Wil Shriner gets "funny."  Although the veteran actor, director, writer and comedian insists he’s no comic genius, his record speaks for itself. 

He’s been on more late-night shows than he can count, hosted his own television talk show (“The Wil Shriner Show,” in 1987), acted in dozens of films and directed episodes of the hit comedies “Becker,” “Frasier” and “Everybody Loves Raymond.”

A native New Yorker who attended journalism school at the University of Florida, Shriner is returning to writing with his latest gig, a film developed from the Carl Hiaasen children’s novel, “Hoot.” 

A columnist with the Miami Herald and an ardent environmentalist, Hiaasen is known primarily for his adult fare, which includes novels like “Tourist Season,” “Double Whammy” and “Striptease.”  Hiaasen also wrote this screenplay with Shriner, who is directing and co-producing the film as well.  Singer-songwriter Jimmy Buffett, who is co-producing, also has a small part.  “Parrotheads” will appreciate the PG-film’s score, which serves up five brand new Buffet tunes.

“Hoot” tells the tale of Roy Eberhardt (Logan Lerman, “A Painted House,” “The Patriot”), an only son who is constantly on the move, thanks to nomadic parents.  This time, their new home is South Florida, where Roy finds the courage to fight back against a bully (Eric Phillips), only to be forced by his parents to apologize.  Logan finds a cause when he discovers that the construction of a local pancake house is endangering some owls.  So he goes to work with his friends, and learns that kids can make a difference. 

Crosswalk talked to Shriner about “Hoot,” his buddy Buffett, and what it takes to be funny these days.  Here’s what he had to say. ...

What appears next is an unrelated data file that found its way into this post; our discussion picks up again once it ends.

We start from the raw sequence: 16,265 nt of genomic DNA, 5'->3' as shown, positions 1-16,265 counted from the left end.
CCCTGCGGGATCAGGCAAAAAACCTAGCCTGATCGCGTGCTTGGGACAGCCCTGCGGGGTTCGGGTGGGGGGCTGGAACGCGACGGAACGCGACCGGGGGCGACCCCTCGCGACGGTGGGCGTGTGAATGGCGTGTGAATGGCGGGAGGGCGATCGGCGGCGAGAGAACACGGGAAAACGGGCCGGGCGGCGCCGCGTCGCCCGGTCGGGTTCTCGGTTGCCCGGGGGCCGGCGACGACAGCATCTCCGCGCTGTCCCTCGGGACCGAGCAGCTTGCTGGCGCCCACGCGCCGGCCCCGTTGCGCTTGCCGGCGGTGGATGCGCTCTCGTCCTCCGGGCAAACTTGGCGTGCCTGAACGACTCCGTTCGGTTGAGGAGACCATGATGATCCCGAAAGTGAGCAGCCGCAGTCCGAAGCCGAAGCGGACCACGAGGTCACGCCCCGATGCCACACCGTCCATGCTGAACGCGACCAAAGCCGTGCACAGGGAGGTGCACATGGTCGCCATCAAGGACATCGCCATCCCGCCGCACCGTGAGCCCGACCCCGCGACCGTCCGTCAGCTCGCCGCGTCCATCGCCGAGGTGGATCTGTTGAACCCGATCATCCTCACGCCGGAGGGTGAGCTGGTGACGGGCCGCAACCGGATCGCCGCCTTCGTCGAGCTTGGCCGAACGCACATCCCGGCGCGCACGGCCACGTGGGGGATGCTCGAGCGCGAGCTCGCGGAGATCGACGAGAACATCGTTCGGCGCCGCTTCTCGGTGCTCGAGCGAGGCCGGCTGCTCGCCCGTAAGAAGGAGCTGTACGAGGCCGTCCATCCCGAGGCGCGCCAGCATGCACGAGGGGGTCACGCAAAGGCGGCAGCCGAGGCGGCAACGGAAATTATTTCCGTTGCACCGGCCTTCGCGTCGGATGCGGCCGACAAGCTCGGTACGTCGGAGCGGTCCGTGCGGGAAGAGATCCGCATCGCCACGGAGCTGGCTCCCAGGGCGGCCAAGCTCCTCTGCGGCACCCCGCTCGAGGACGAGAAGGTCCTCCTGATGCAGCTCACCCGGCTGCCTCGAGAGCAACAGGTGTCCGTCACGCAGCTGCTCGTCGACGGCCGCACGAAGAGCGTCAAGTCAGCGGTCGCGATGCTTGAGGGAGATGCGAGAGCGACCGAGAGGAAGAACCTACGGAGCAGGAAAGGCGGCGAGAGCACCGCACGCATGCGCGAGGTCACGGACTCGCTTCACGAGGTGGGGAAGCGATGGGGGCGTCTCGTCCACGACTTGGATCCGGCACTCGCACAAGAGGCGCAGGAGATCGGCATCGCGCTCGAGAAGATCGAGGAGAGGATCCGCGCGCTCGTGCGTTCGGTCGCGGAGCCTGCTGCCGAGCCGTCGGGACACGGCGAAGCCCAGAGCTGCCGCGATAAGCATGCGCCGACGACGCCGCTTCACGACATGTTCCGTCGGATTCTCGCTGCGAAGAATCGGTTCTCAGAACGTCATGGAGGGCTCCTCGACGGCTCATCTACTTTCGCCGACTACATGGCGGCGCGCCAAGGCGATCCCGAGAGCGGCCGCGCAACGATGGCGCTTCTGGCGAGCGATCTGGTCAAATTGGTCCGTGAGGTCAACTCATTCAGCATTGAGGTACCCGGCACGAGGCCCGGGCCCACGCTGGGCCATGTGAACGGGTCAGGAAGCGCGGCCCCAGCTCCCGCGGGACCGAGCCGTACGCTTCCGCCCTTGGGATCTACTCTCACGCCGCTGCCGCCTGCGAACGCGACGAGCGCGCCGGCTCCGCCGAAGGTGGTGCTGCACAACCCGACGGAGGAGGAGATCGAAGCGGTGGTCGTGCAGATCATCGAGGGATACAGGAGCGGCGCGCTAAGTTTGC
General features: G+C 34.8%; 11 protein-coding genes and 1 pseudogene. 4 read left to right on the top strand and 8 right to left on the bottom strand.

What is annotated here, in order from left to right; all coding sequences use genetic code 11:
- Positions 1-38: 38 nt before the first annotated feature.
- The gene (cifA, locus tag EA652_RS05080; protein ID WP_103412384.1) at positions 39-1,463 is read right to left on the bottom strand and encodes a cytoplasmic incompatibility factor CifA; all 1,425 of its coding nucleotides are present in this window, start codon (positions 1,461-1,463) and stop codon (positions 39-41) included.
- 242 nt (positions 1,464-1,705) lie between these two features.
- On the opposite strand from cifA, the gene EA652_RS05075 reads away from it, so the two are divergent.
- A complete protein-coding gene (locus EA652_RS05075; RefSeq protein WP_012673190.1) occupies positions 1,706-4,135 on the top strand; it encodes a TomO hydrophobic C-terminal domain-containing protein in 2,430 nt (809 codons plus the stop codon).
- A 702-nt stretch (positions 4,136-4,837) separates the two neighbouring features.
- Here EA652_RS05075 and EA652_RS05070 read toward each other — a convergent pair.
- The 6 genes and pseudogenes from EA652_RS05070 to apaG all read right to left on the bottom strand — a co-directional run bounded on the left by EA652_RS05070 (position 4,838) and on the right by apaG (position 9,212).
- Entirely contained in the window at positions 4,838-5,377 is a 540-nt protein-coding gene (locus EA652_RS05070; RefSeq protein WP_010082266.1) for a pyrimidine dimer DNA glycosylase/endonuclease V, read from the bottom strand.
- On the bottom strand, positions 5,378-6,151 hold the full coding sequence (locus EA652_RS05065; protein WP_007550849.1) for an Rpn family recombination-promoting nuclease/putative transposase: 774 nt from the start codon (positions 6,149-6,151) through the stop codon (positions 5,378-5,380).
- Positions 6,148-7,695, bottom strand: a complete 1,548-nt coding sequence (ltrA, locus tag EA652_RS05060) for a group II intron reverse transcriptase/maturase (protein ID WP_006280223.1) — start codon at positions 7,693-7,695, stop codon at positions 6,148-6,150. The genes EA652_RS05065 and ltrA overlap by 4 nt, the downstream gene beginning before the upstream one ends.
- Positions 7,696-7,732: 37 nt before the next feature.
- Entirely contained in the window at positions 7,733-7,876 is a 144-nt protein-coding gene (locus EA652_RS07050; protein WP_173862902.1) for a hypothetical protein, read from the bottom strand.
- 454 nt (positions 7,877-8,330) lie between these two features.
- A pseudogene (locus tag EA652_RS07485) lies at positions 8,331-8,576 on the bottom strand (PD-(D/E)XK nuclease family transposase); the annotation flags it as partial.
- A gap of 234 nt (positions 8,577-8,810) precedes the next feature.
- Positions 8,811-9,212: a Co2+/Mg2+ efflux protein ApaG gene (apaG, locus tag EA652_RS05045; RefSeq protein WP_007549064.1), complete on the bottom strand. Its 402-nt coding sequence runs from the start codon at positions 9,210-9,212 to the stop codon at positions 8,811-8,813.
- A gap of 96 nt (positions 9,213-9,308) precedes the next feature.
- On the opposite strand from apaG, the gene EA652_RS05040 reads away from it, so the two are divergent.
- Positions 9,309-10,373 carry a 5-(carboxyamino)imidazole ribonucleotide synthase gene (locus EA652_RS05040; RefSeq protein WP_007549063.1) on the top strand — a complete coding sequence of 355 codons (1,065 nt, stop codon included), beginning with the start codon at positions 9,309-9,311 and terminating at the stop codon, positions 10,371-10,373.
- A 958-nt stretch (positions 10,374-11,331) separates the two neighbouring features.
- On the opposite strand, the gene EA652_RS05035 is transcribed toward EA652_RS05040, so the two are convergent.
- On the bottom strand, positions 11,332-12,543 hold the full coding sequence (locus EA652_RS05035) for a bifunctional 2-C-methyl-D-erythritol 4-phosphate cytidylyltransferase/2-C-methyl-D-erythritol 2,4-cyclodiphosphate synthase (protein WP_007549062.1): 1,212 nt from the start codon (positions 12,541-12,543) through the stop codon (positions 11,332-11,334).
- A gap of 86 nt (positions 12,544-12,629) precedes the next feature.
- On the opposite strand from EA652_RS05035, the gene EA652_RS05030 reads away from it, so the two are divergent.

Crosswalk.com:  Where did you get your sense of humor? 

Wil:  I first discovered my sense of humor in Catholic school.  I took great personal joy in getting my best friend in trouble then, watching him get a smack from one of the nuns.  That’s where I get my kicks.

CW:  So you went to Catholic school?

Wil:  Yeah, but I went to a lot of schools.  I was an altar boy.  Way back in the Latin days. 

CW:  Well, you’re practically a comic genius.

Wil:  I’m no genius.  I’m just a kid with dream.

CW:  Why did you decide to do this film?  It’s different from your usual fare.

Wil:  I grew up in Ft. Lauderdale.  Jimmy [Buffett] had bought the rights to the book. We were friends and he asked me to read it and see what I thought.  We both thought it would make a really good movie.  So we all flew down to the Keys, and Carl and I came down and sat around over a fish sandwich.  He had some reservations because “Striptease” had not turned out to be the movie he wanted.  I said I wanted to stay really loyal to the book, and that I would want him to stay in it with me the whole time.  I attended journalism school at the University of Florida, and I was a writer, so I said I would write the screenplay and direct the film.  Walden Media, who has done a lot of great children’s films, had originally passed on the book, but I guess this combination worked.  When they saw everyone who was attached to the project, they said it was a go and off we went.  We got it made on schedule on budget, 42 days in Florida on principal photography.